(1886–1968), writer, diplomat, and politician, husband of Vita Sackville-West, was Counsellor from 1927 and then chargé d’affaires at the Berlin embassy from 1928 to 1929.
Harold Nicolson (1886–1968) was a writer and diplomat whose unusual marriage to the aristocrat writer Vita Sackville-West was conducted on the basis of both of them having same-sex relationships with other partners. The posting to Berlin was enjoyed more by Nicolson, whose childhood as a diplomat’s younger son had been peripatetic, and abhorred by his wife, who nevertheless spent some months each year in Berlin. Nicolson embraced Berlin more wholeheartedly, in particular its stimulating nightlife and the gay bars and cabarets. Nicolson’s many literary and cultural contacts gladly came to Berlin to visit and to recreate the atmosphere of a student reading party in Berlin. Nicolson was thus able to make the British embassy something of a cultural hub in the late 1920s. One of the highlights was the widely reported visit of H.G. Wells and his lecture on world peace at the Reichstag. Nicolson captures the dual role of writer and diplomat in a piece he published in the German magazine Der Querschnitt, well-known for its international outlook:
‘There are no intermediaries between me and the Reichsbahn. The electric trains soar upwards as they pass me, they are chariots of gold, they are the rockets which carry people, who have been to tea at Rummelsburg, back to supper at Charlottenburg, they are the comets on which the intellectuals of Wilmersdorf are borne enchanted to the no less cultured homes at Weißensee. I look up at them and see a blur of light, the mist upon the windows, a man leaning outwards against the pane. They look down at me and see an English diplomatist (stout and amiable) tying his white tie. They think, if they have time to think “That man is a foreigner and as we passed him he was tying a white tie.” They think, if they have time to think, “What is it that prevents us Germans from being able to tie a white tie?” But I, for my part, who am by then putting on my waistcoat, I think only, “What on earth is it which gives this town its charm?”’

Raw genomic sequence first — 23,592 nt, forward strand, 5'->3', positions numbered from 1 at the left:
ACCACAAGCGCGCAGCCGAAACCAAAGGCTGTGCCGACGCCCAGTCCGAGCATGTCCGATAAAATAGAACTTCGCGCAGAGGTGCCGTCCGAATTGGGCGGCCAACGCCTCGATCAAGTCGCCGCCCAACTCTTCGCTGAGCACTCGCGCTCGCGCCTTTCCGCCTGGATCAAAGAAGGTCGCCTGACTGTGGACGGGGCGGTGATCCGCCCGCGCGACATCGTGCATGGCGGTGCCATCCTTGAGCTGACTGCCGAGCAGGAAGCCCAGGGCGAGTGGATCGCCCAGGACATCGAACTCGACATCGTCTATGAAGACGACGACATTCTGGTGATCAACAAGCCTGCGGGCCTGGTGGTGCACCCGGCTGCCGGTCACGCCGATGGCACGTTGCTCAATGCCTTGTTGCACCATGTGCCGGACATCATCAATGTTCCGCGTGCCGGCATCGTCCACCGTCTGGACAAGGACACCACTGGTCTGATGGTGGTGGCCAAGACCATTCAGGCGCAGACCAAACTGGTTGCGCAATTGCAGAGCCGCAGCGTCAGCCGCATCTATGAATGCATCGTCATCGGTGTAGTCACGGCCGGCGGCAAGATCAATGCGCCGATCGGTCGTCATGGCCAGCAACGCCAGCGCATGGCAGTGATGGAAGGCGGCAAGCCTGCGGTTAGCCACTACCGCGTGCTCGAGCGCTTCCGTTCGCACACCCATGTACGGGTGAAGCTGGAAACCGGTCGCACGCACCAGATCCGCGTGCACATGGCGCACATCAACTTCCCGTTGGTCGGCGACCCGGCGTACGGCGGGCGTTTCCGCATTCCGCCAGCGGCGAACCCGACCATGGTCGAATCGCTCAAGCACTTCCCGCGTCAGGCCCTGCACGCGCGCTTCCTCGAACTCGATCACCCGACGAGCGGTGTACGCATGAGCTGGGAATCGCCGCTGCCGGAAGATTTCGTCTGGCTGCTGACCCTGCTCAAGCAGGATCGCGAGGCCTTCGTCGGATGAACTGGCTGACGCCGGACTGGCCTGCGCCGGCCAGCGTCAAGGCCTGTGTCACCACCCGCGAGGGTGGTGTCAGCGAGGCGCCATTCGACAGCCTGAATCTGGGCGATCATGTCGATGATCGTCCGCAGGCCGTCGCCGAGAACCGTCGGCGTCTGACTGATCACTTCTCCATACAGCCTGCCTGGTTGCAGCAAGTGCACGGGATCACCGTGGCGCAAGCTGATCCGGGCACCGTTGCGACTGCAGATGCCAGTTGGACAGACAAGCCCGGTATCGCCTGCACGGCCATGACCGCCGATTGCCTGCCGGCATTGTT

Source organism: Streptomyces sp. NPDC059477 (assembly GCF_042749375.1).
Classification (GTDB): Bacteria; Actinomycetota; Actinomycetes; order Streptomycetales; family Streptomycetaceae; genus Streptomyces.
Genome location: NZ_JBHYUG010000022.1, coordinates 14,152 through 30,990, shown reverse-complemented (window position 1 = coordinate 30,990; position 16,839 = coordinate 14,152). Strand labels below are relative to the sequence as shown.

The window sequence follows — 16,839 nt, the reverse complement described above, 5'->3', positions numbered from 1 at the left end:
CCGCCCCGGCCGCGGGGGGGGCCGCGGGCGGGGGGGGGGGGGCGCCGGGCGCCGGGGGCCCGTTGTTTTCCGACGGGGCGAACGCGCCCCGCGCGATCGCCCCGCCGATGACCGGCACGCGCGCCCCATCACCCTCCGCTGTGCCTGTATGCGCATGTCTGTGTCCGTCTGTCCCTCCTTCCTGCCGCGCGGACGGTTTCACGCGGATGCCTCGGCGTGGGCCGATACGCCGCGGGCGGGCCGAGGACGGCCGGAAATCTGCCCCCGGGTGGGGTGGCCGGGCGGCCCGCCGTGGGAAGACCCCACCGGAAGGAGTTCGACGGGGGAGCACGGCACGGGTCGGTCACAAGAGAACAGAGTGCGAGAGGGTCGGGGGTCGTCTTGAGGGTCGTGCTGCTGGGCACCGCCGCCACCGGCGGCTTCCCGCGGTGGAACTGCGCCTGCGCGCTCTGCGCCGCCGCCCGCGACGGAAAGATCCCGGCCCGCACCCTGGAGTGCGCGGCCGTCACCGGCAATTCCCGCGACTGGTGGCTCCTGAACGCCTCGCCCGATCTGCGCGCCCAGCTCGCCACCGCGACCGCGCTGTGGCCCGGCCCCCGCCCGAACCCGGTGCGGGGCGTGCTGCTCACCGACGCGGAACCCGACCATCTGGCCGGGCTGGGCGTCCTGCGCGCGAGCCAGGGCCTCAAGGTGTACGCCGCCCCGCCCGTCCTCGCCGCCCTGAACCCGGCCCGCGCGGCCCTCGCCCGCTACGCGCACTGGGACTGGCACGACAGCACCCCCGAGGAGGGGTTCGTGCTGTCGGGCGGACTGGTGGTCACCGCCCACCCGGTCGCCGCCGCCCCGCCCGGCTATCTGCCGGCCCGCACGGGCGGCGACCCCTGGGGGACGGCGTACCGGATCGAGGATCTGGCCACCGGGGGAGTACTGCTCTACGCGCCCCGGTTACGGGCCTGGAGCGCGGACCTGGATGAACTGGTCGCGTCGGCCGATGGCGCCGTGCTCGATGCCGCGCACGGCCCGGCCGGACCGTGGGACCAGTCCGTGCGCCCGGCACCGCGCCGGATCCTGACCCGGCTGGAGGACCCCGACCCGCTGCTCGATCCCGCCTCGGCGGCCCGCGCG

After his return from Berlin – ‘How glad I shall be when the train moves out of the Friedrichstrasse!’ (to Vita, 20 December 1929) – he took up a position as journalist. Nicolson was involved for a time with Oswald Mosley’s New Party, edited the party’s newspaper Action and unsuccessfully stood for parliament for the New Party. Privately, he regretted his resignation from the Foreign Office, without telling Vita, whose hatred of the diplomatic service had threatened his marriage almost as much as her early elopement with another woman. Nicolson withdrew from his involvement with Mosley and the New Party, which turned to fascism in 1932, continued to write, lecture and broadcast, and later on became an MP for the National Labour Party for West Leicester. He pursued his writer’s career, and divided his time between their country seat at Sissinghurst Castle, famous for Vita’s garden, and an active social life in London. The couple’s two sons, who had spent their summer holidays in Berlin in the late 1920s, became a well-known art historian (Benedict) and publisher and writer (Nigel). Gesa Stedman
1—Harold Nicolson, ‘The Charm of Berlin’, in Der Querschnitt 5, (1929) p. 345.
Nicolson, Harold, ‘The Charm of Berlin’, Der Querschnitt, 5 (1929: p. 345)
Nicolson, Harold, Diaries and Letters 1907–1964, ed. Nigel Nicolson (London: Weidenfeld & Nicolson, 2004)
Nicolson, Nigel Portrait of a Marriage (London: Weidenfeld & Nicolson, 1973)
Strachey, Nino, Rooms of Their Own (London: Pitkin Publishing, 2018)